On that note, every character is worth spending time with, but much like other films by male directors that center around an up-and-coming (or washed-up-and-trying-to-come-back) male character, Birdman tends to define its female characters by the men in the story (Lesley is Mike’s girlfriend, Sylvia is Riggan’s ex, Emma is Riggan’s daughter, Laura is Riggan’s girlfriend, etc.), and most of them, with the exception of Sam (one of the film’s strongest characters), the women mostly talk about pregnancy, heartbreak, and sex, and their conflicts are pure reactions to what the men do – for example, Lesley and Laura share an emotional scene together, which could have been more meaningful if 1) it hadn’t ended with a laugh, and 2) Iñárritu had put any stake into decisions that the female characters make, only after Mike nearly rapes Lesley onstage (unbeknownst to everyone else) as part of his attempt to find “truth” when acting.  The teary conversation between Lesley and Laura ends in an impulsive kiss, which is well-acted and convincing (and moreover not played for laughs), but which perpetuates an uncomfortable stereotype: that women turn to each other because they are abused and ignored by men.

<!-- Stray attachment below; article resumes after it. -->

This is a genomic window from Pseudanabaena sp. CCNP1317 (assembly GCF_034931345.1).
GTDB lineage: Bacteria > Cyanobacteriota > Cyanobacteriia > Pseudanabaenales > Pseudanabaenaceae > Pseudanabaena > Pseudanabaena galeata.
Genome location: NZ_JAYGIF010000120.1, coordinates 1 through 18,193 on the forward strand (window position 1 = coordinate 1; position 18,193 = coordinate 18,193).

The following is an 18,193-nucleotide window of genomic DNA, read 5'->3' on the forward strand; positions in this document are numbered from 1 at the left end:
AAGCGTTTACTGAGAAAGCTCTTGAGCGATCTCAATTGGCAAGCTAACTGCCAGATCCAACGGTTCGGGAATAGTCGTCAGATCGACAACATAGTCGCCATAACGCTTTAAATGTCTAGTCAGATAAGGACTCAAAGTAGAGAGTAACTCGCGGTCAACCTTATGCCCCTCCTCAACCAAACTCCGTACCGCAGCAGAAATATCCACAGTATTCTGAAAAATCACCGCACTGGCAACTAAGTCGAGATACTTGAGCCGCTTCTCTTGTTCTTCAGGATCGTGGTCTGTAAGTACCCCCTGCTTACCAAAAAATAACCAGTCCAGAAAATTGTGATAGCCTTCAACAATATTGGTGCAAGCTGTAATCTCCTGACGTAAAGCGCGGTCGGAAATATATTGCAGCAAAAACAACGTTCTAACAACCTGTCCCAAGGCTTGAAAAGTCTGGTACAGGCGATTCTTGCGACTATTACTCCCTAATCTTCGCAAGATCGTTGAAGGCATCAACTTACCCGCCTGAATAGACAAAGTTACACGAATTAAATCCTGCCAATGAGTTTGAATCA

The film’s cinematography and style seamlessly weave its themes into its character drama.  It’s not just a story about a funny midlife crisis or a spoof of self-important celebrity culture (although it has those things too); the careening up and down the hallways of the St. James Theatre constitutes the film’s own search for “truth,” mimicking (and perhaps sympathizing with) its characters.  Its world is so contained and defined that it doesn’t matter whether Riggan’s superpowers are real or a hint at his deteriorating mind; thematically, they represent, maybe, the thing that no one else is allowed to see, the things we all have but can’t “prove” to anyone (for Riggan, it’s a combination of fear of embracing the truth of his relationships with the fear of selling out).  It’s both Kafka-esque in its concern for the present, and Carver-esque in what its protagonist is drawn to do (and it uses foreshadowing like nothing else this year).  Its depth of intensity stems from Iñárritu’s (and the actors’) ability to convince you that a film about people searching for something profound already possesses something profound.  Its final scene is so good because it isn’t inevitable, and it resists the temptation to deliver the cheap “stinger” ending that many filmmakers would have used.  And what we’re left with, besides the lingering image of Emma Stone’s brilliant mug, is the question of whether Antonio Sánchez’s jazz drums are in our minds, or if there’s actually a drummer banging away in the halls of the St. James.